Google has not disclosed data on the exact number of Chrome users since early 2016. In April of that year, Google announced there were over a billion Chrome users worldwide. A few months later, during the Chrome Dev Summit, the company revealed there were more than 2 billion active Chrome browsers globally. Internet browser market share data from StatCounter shows that Chrome holds 64.92% of the global browser market. If we compare that to the number of internet users worldwide, we reach a figure of roughly 2.94 billion Chrome users in 2019.
9. In the US, Chrome has a 51.11% share of the browser market, while Safari has 32.85%.
The US and North American markets are specific in that Safari has a large chunk of both of them. In America, across all platforms, Google Chrome is the mostly used browser with 51.11% of the market, while Safari has 32.85%. On mobile, however, Safari actually has more users than Chrome - 51.58% vs 41.02%.
When we look at the whole of the North American market across all platforms, Google Chrome has 54.59% of the market share, while Safari lays claim to 29.78%. When we look at mobile, however, the difference between these two competitors is much smaller - Chrome has 46.49% and Safari 45.88%.
10. Google Chrome also dominates Europe with a 61.36% share of the local browser market.
Europe does not seem to differ much from global trends when it comes to browser prevalence. StatCounter’s web browser statistics from 2019 reveal that Google Chrome currently holds 61.36% of the European market. Trailing behind are Safari with 25.28% and Samsung Internet with 9.03%.
11. The most popular browsers versions are Chrome for Android and Chrome 77.0.
This is yet another strong indicator of how mobile is becoming the dominant platform for accessing the internet. When we look at the most commonly used browser versions used to access the internet, Chrome for Android has the first place with 34.33% market share. Web browser usage statistics show that the silver medal also belongs to Chrome with its 77.0 desktop version, which holds 22.8% of the market. Surprisingly, only 2.16% of people have switched to the new 78.0 version of Chrome. You should really update your browser.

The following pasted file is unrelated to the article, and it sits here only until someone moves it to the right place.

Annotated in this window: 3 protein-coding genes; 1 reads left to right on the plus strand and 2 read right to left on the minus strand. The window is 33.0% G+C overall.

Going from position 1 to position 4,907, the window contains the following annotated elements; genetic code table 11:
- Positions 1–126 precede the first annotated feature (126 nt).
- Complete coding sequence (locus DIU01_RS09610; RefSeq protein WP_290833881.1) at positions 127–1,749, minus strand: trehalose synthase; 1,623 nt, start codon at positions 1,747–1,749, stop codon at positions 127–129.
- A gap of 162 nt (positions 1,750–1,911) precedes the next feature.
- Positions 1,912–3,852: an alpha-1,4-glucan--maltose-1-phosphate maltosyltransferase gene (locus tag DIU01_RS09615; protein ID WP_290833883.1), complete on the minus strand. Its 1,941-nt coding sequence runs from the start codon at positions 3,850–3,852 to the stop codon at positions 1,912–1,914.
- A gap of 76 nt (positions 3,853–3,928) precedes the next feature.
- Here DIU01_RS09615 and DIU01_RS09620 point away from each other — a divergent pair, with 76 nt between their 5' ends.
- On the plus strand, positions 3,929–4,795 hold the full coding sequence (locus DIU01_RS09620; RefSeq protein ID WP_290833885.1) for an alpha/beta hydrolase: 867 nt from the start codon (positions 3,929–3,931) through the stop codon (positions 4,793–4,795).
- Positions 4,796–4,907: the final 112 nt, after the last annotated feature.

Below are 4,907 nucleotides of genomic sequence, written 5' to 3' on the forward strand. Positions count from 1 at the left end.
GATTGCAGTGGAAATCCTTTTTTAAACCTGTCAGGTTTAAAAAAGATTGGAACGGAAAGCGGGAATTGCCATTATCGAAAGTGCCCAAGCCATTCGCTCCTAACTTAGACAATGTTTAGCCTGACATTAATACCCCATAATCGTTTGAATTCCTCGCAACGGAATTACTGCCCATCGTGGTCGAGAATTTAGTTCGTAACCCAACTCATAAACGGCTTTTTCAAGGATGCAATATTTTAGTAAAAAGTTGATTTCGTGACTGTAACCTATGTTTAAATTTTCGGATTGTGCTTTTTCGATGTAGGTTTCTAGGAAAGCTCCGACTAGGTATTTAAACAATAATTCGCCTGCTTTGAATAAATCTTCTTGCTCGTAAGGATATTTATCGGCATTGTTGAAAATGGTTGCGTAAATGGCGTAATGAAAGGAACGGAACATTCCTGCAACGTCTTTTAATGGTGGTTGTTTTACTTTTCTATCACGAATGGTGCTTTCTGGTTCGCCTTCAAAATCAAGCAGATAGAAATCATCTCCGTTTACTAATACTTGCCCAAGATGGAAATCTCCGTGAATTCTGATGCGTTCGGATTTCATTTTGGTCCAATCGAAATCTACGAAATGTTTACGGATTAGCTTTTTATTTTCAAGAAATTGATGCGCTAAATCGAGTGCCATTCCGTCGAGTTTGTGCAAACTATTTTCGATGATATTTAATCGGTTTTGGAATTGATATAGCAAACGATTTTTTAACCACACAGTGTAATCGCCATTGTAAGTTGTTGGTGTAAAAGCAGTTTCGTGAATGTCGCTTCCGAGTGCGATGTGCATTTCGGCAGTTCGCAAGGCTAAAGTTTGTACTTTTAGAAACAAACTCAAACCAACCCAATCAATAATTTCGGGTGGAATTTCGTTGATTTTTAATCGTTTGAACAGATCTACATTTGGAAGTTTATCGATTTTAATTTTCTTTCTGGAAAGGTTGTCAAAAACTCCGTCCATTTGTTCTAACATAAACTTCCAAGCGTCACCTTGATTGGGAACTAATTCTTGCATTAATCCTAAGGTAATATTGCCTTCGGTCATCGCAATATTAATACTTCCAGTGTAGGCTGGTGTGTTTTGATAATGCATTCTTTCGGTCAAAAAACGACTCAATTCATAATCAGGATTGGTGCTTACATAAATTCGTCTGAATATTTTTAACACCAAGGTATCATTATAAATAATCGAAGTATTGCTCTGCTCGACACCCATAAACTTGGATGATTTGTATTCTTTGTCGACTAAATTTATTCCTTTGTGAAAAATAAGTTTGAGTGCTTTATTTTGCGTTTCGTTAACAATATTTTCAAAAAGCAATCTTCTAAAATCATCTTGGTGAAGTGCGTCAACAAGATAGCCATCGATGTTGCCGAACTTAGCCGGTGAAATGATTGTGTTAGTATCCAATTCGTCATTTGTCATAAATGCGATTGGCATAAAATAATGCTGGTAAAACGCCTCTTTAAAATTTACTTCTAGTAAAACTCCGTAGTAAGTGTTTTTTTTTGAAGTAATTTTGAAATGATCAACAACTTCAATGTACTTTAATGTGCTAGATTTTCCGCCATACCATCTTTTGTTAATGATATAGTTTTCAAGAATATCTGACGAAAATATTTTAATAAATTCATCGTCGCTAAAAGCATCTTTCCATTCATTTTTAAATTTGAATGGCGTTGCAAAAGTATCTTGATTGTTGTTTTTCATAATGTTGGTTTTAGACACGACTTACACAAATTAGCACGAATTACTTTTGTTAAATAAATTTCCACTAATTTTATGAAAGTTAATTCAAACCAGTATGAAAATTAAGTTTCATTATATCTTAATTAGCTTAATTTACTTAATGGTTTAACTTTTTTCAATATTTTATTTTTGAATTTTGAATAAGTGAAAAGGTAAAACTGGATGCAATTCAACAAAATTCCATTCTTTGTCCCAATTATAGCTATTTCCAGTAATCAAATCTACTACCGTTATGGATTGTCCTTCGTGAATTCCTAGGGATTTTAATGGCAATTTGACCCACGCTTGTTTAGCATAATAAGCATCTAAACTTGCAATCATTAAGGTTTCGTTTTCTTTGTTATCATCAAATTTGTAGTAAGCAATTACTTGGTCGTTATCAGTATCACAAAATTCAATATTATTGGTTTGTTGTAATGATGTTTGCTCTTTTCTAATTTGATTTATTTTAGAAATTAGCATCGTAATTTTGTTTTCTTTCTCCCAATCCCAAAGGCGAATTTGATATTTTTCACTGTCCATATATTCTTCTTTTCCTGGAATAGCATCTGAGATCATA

Google Chrome statistics
12. From 2008 to 2019, Google Chrome went from 0% to almost 70% market share, while Internet Explorer went from over 60% to below 3%.
From 2008 to 2019, Internet Explorer and Google Chrome have been on polar opposite trajectories. IE, boasting 64.97% of the market in January 2009, went into freefall, coming down to 1.67% in November this year. On the other side of the spectrum, Google Chrome started 2009 with only 1.37% market share. Now it’s the most used web browser with 64.92% of the market.
13. Mozilla Firefox has been a strong competitor, but its market share has been diminishing since 2010.
Global browser usage shows Mozilla Firefox has had a strong presence in the market throughout the previous decade. This open-source browser launched in 2002 and reached its peak at the end of 2009. At that point, Firefox had 32.21% usage. However, with the breakthrough of Google Chrome, Firefox’s popularity has dwindled. According to StatCounter, Mozilla Firefox has a 4.46% share of the market in November 2019.
14. In February 2019, three versions of Google Chrome occupied the top three spots on the global web browser market.
Browser stats from 2019 show that in February, three different versions of Google Chrome held the top three places as the most popular browser versions in the world. Chrome for Android and desktop versions 72.0 and 71.0 were the most prevalent browsers at that moment. Now, the situation is a bit different, with Chrome for Android and Chrome 77.0 being the first two, then Safari for iPhone holding the third place.
15. Google Chrome reached 5 billion downloads in 2019.
(The Geek Herald)
Google Chrome crossed a historic threshold in 2019; in June, it went past 5 billion total downloads. Other Google apps that have achieved this are YouTube, Google Maps, Gmail, and Google Search. Chrome’s rival Mozilla is far, far behind.
16. RAM usage is one of Chrome’s biggest weaknesses.
RAM (random-access memory) is, in layman’s terms, short-term memory which serves as the main resource for your devices, allowing it to run a range of processes and programs. RAM usage is one of Chrome’s main problems; the browser is known to use a lot of RAM, especially if you have multiple tabs open. During 2018, one of Chrome’s main competitors in browser user share, Mozilla Firefox (which was already known to be more economical in terms of RAM usage) announced that its new version would use 30% less RAM than Chrome. However, this news has not changed the browser market landscape and Firefox’s market share has kept dropping.
17. Google Chrome extensions have more than 10 million users.